3. The central bank complemented government’s inclusive development strategy by completely overhauling its payment system and other policy tools under the innovative financial inclusion strategy, encouraging the best use of digital technology in taking the money to the bottom of the pyramid. The mind-boggling innovations in the regulatory infrastructures including automated cleaning house, electronic fund transfer, automated credit information bureau, real time gross settlement, national payment switch etc. to name a few- have completely changed the architecture of central banking and its connect with the financial service providers. Building on the strong base of the micro-finance, Bangladesh Bank worked jointly with Microcredit Regulatory Authority to create new windows of linked programs of small credit for the rural entrepreneurs including farmers through tested MFIs. This experience has played well even during this pandemic. The mobile financial services and agent banking have been playing significant role in easing the monetary transmission channel and augmenting the level of remittances.

4. The government has been focused on supporting agriculture with several investment facilities in addition to the agricultural credit pushed by the central bank through commercial banks and other partners engaged at the grassroots. Indeed, agriculture has been the backbone of the sustainable development outcome demonstrated by this government. This has helped keep the domestic demand so robust that people in Bangladesh did not feel at all the pain of global financial crisis of 2008-9. This is being repeated now in facing the pandemic.

5. Bangladesh made some early investment in human development by supporting primary health, education and social protection that helped improve its human development index and women empowerment. This it did with strategic partnership with the private sector, both not for profit and for profit. Despite initial hiccups the health sector has come out of its initial limitations and is now doing very well in facing the pandemic. The frontline pandemic fighters including doctors and others involved in health management have really come of age and providing the best of the health services given the institutional and resource constraints. Hopefully, this learning by doing experience of these health professionals will prove to be most rewarding soon when the vaccination will be rolled out.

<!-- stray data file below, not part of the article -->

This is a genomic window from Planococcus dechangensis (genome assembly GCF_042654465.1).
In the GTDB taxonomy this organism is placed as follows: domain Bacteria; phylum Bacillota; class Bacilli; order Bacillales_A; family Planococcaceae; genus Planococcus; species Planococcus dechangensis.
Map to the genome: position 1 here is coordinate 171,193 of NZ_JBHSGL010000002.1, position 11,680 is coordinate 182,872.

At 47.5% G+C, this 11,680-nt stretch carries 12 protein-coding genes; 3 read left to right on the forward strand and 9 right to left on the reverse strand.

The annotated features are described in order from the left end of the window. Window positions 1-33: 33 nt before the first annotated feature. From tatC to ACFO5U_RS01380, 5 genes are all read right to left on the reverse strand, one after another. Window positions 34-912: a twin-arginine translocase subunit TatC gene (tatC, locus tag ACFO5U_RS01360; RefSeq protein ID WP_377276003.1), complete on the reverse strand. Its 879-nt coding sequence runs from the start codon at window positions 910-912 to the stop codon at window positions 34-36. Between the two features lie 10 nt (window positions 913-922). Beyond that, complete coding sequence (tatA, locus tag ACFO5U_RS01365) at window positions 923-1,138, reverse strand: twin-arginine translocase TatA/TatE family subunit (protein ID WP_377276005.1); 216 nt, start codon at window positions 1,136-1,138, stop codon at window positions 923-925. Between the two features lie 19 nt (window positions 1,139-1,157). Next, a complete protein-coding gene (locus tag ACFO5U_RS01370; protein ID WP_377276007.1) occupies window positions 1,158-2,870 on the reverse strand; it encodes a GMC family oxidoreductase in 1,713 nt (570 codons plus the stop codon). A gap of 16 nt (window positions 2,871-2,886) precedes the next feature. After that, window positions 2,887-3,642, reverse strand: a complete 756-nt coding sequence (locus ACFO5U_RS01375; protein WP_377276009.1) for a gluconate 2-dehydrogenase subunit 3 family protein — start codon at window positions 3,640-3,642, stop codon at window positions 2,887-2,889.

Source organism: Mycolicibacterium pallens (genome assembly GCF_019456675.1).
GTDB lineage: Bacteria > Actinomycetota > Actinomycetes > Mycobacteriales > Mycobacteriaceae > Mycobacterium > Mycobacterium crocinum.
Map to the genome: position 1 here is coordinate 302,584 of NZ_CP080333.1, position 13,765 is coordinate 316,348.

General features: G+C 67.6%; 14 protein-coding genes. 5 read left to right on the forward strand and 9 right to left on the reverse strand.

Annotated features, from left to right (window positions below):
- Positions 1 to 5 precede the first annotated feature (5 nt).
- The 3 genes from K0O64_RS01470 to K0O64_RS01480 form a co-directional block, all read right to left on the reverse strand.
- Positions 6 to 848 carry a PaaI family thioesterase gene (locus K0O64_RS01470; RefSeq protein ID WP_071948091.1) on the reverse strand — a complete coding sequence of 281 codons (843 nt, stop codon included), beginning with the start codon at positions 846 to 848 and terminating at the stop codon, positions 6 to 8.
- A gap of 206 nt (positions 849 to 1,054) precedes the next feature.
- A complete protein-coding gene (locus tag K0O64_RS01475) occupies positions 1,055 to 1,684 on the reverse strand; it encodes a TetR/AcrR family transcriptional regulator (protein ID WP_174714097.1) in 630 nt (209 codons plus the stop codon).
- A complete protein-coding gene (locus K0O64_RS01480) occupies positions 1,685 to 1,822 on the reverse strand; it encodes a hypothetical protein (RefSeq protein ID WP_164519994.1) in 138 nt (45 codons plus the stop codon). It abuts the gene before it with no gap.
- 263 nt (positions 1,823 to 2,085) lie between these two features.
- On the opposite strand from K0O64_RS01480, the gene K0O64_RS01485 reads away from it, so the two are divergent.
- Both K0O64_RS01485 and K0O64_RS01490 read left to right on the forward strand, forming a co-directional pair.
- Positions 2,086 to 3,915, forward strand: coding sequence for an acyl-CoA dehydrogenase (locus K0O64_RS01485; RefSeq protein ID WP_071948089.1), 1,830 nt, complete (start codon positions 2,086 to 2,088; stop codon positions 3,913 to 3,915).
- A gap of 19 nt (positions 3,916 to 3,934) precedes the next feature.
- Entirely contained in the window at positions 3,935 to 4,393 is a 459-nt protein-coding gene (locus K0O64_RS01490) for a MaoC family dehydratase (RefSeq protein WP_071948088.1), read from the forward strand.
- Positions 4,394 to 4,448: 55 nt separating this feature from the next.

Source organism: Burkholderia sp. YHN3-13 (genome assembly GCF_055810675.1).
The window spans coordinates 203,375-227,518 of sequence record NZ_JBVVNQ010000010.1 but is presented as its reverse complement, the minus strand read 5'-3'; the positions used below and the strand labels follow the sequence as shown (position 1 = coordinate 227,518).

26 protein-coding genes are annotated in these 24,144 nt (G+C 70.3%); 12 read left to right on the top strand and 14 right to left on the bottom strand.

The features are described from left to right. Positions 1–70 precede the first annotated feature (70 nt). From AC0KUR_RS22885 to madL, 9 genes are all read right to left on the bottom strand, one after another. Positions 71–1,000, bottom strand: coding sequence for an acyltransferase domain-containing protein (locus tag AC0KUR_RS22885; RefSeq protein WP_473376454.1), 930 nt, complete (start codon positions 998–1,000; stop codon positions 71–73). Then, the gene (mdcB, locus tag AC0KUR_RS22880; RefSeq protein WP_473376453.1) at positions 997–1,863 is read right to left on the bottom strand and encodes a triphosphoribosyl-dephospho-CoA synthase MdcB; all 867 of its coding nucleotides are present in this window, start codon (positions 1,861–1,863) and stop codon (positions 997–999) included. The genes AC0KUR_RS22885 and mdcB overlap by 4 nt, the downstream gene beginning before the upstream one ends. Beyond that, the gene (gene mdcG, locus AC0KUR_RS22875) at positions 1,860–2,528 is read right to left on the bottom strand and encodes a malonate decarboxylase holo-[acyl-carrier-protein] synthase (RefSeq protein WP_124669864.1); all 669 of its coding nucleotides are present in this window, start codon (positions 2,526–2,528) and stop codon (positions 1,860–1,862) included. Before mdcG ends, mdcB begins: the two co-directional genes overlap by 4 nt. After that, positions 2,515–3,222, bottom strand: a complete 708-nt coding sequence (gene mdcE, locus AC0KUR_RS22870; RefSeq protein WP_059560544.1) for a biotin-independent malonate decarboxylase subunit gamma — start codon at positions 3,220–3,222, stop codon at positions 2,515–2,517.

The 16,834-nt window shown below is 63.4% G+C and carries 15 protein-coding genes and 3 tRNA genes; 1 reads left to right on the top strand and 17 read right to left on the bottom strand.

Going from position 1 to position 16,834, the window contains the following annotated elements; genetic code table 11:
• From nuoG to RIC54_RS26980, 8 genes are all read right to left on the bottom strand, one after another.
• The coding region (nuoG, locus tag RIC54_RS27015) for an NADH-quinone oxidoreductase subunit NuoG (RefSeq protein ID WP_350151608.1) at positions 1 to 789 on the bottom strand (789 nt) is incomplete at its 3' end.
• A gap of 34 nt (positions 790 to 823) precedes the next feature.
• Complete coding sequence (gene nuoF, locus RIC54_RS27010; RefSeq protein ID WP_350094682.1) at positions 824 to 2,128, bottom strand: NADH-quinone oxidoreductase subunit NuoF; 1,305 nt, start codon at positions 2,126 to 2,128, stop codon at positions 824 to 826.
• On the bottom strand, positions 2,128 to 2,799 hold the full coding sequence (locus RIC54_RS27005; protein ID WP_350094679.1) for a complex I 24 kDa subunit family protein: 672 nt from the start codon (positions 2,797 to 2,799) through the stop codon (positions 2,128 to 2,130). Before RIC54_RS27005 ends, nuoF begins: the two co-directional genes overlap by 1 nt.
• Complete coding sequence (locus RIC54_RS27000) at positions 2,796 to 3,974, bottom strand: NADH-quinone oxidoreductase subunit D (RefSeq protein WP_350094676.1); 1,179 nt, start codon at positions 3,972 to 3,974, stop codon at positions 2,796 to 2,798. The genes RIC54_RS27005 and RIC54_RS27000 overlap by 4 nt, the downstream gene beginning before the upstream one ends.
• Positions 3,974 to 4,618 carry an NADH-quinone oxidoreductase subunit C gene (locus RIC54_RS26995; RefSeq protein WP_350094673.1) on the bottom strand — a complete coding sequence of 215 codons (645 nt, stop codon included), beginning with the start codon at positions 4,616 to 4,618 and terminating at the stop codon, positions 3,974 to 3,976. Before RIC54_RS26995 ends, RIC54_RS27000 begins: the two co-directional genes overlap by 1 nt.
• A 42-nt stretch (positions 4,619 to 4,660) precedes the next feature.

6. The leadership matters. Bangladesh has been lucky to witness a focused, inclusive, and aesthetic leadership for a long period of time giving the most desired lead to the governance which touches the ground despite many challenges. Sheikh Hasina has been leading from the front. Her courageous and compassionate leadership has put Bangladesh into the club of 20 best Covid-resilient countries of the world bypassing some of the developed countries as ranked by Bloomberg. Her leadership in focusing on mega projects like Padma Bridge, Metro Rail, Elevated Expressway, Matarbari energy hub and deep sea port ,Payera Port, hundred special economic zones, dozens of high tech parks, Rooppur Atomic energy plant etc. despite our resource constraints speaks volumes of her confidence level in thinking big and implementing the same. In addition, she is an ardent supporter of Paris Climate Agreement and SDGs pushing adaptation measures to face climate vulnerabilities both as a national and global green leader. No doubt, she is now pushing for a ‘cleaner and safer world’.

7. The macroeconomic stability pursued by the government in terms of lower debt burden through sustainable lower single digit budget deficit, increasing foreign exchange reserve crossing 43 billion USD currently, stable exchange rate and inflation has provided extra strength to the government in designing such a robust stimulus packages despite lower revenue to GDP ratio.

I can go on adding many more factors leading to such an amazing socio-economic transformation of Bangladesh with its citizen enjoying a per capita income of two thousand USD plus, 73 years of life expectancy and near replacement level of fertility rate (two children per eligible couple), less than half of average infant and maternal mortality rates of the developing countries’ average and nearly 40 per cent women participation in formal jobs as opposed to 21 per cent in our nearest neighbouring  country.

I hope Bangladesh will continue to invest more on people with higher allocations for health sector given the need for buying and injecting Covid-19 vaccines, education sector which has been worst affected and, of course, the social protection programs as the new poor have been added in addition to poor getting poorer due to Covid-19. We really want to regain our spectacular performance in poverty reduction which has been destabilized by this unprecedented pandemic.

With these few words let me congratulate the present government led by Sheikh Hasina which has demonstrated extraordinary resilience during this pandemic and promises to be one of the best performers in coming out of this global crisis, defying all the doomsday predictions.

The writer is the Bangabandhu Chair Professor of Dhaka University and former Governor of Bangladesh Bank. Email: [email protected]